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Radiology. 2000 Nov;217(2):377-84.

Malignant gliomas: MR imaging spectrum of radiation therapy- and chemotherapy-induced necrosis of the brain after treatment.

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Division of Diagnostic Imaging, University of Texas M.D. Anderson Cancer Center, Box 57, Houston, TX 77030, USA.



To describe both the common and less frequently encountered magnetic resonance (MR) imaging features of radiation therapy- and chemotherapy-induced brain injury, with particular emphasis on radiation necrosis.


A cohort of 148 adult patients underwent surgical resection of malignant brain (glial) tumors and were subsequently entered into a research protocol that consisted of accelerated radiation therapy with carboplatin followed by chemotherapy with procarbazine, lomustine, and vincristine. Patients typically underwent sequential MR imaging at 6-8-week intervals during the 1st year and at 3-6-month intervals during subsequent years. In all patients, histopathologic confirmation of lesion composition was performed by board-certified neuropathologists.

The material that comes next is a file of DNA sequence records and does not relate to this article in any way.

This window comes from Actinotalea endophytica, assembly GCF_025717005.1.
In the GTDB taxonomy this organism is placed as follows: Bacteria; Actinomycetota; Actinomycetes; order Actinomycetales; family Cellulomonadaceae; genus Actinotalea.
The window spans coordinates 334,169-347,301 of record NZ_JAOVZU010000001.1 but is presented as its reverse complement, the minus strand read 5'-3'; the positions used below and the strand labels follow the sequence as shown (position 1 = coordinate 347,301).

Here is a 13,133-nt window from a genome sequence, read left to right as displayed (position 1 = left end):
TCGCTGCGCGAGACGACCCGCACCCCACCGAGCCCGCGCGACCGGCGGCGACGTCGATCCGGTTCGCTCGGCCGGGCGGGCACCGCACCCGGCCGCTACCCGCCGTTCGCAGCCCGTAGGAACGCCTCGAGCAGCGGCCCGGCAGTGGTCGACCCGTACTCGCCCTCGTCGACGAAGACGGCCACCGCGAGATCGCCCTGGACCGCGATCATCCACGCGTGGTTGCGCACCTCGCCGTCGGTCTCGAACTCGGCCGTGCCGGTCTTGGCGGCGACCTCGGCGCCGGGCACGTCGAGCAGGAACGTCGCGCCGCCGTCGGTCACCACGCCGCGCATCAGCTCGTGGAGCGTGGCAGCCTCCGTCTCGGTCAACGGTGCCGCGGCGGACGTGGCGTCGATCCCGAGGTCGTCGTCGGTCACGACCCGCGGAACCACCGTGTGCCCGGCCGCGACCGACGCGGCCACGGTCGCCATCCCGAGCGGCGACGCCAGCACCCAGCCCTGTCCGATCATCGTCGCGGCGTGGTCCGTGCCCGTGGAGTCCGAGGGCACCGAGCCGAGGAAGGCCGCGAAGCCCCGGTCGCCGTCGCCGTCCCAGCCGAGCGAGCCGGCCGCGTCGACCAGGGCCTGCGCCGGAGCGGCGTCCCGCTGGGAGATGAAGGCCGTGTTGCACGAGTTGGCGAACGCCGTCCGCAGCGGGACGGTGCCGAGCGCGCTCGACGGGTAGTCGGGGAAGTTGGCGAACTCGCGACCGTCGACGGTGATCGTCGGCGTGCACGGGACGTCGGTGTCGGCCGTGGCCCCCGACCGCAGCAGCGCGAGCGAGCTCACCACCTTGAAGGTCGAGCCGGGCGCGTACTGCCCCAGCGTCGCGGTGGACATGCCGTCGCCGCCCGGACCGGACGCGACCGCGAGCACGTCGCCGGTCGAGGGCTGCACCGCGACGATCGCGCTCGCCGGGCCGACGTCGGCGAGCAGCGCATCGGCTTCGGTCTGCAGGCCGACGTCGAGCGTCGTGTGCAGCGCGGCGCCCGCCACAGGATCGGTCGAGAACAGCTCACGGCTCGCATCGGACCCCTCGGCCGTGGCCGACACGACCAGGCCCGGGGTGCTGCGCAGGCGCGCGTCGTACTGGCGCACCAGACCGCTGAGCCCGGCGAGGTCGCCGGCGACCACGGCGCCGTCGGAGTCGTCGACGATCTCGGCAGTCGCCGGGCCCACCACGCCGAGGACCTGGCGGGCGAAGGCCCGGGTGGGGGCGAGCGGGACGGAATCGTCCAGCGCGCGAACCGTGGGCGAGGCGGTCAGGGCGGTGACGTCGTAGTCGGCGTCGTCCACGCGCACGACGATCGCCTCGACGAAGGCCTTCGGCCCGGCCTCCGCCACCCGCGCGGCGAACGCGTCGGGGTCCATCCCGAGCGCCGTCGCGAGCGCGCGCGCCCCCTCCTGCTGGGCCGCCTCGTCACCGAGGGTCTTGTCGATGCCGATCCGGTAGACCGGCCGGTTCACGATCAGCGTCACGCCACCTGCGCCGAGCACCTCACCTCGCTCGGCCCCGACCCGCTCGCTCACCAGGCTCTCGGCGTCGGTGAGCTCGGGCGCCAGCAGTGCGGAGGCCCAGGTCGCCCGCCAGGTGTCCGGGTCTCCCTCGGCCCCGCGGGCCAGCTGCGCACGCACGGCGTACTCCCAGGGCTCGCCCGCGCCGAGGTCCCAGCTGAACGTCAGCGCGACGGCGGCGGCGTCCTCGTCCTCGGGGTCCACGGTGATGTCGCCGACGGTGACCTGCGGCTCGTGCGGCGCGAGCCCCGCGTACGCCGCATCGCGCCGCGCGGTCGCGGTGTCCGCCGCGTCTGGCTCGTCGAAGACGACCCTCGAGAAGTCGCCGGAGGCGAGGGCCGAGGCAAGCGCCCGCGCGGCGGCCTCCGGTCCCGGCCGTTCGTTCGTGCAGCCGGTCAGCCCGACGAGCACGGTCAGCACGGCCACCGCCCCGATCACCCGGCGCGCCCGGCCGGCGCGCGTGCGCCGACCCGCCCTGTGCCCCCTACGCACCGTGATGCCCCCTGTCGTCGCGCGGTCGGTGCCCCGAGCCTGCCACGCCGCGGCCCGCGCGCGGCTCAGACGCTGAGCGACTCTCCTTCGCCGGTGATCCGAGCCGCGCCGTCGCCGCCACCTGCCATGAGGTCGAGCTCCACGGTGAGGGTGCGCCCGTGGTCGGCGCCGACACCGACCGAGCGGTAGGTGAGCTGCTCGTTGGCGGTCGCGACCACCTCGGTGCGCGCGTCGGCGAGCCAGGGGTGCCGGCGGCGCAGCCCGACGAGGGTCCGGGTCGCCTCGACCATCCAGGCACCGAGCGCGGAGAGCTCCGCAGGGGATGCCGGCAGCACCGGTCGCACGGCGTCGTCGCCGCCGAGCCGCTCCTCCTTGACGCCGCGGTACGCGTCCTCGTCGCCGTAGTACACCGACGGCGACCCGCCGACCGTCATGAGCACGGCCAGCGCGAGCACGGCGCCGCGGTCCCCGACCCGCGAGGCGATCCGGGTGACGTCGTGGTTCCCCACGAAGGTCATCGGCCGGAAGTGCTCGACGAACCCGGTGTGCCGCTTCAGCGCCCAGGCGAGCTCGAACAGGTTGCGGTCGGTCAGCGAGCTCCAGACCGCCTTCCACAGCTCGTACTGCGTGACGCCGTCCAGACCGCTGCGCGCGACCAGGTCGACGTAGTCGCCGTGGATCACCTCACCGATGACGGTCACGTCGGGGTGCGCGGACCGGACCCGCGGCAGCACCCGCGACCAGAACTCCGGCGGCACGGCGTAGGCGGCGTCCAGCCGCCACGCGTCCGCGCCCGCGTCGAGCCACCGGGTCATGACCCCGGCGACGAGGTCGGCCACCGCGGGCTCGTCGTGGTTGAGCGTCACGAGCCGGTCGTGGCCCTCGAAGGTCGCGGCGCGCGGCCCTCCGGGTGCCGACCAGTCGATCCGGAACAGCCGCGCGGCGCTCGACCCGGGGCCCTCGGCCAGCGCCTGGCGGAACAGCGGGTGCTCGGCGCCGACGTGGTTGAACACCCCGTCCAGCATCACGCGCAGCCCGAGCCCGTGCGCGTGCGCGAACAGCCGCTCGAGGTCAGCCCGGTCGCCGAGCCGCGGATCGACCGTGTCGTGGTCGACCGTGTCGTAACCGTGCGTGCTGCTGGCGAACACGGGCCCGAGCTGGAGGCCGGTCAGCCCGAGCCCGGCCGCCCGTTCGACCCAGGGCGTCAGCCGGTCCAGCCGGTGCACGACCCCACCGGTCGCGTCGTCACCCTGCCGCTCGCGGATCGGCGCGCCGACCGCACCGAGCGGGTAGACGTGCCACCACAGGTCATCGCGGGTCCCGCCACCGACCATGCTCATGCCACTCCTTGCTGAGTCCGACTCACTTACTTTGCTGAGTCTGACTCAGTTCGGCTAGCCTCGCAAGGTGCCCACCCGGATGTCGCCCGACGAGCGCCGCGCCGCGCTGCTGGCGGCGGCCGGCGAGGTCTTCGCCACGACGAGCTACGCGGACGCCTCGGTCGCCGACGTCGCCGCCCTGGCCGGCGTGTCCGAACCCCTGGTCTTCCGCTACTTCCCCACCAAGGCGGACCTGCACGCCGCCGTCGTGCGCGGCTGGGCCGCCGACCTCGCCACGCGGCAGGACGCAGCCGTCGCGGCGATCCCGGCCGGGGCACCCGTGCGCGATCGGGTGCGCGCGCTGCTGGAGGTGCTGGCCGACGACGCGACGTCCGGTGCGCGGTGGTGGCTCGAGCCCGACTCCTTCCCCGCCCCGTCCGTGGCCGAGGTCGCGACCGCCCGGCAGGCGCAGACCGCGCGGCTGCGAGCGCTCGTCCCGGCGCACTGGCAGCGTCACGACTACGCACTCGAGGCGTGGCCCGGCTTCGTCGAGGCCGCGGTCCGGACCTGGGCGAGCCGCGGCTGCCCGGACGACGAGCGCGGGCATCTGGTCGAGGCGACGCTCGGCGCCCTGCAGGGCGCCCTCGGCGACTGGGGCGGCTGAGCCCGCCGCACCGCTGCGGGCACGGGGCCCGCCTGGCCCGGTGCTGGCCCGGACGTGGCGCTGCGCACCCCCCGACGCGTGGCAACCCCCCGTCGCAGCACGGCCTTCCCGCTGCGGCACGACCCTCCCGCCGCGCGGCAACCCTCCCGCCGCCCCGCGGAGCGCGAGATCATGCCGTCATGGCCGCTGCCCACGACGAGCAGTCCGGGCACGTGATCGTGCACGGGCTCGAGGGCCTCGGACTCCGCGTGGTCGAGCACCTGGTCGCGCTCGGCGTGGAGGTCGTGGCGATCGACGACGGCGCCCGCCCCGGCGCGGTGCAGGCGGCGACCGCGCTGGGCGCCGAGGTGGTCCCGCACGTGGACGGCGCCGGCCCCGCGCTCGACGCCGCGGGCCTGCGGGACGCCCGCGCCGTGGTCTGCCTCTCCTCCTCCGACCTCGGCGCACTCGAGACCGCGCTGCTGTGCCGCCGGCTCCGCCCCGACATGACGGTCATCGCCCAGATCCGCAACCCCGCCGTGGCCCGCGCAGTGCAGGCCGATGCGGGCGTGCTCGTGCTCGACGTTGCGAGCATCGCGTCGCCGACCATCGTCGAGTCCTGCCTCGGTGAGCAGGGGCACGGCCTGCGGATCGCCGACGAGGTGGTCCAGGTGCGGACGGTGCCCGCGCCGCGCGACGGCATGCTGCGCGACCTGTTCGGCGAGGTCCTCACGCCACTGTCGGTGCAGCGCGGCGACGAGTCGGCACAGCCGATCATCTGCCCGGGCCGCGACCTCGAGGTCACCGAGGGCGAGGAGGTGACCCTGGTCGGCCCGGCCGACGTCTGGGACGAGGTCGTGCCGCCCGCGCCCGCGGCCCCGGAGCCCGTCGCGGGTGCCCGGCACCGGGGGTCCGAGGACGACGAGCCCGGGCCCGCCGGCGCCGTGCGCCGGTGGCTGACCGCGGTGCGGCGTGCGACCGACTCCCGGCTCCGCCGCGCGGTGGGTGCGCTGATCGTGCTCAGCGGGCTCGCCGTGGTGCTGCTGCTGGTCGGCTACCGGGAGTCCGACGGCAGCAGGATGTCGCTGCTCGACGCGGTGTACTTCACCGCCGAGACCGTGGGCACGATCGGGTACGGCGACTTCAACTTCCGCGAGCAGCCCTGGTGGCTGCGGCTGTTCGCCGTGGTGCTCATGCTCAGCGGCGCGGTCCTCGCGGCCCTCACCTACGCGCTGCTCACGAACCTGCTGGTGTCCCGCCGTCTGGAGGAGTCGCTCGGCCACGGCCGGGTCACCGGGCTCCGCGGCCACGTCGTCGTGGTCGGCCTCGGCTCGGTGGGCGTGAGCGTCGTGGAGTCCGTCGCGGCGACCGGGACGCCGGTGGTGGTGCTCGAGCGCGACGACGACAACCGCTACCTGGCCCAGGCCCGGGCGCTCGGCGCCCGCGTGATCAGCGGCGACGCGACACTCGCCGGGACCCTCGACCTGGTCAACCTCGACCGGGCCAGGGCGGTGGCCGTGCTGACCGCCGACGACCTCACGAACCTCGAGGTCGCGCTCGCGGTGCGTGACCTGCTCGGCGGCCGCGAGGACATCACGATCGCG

The patients exhibited different types of MR imaging-detected abnormalities of the brain: pure radiation necrosis in 20 patients, a mixture of predominantly radiation necrosis with limited recurrent and/or residual tumor (less than 20% of resected tissue) in 16 patients, radiation necrosis of the cranial nerves and/or their pathways in two patients, radiation-induced enhancement of the white matter in 52 patients, and radiation-induced enhancement of the cortex in nine patients.


The frequent diagnostic dilemma of recurrent neoplasm versus radiation necrosis is addressed in this study through a description of the varying spatial and temporal patterns of radiation necrosis at MR imaging.

[Indexed for MEDLINE]

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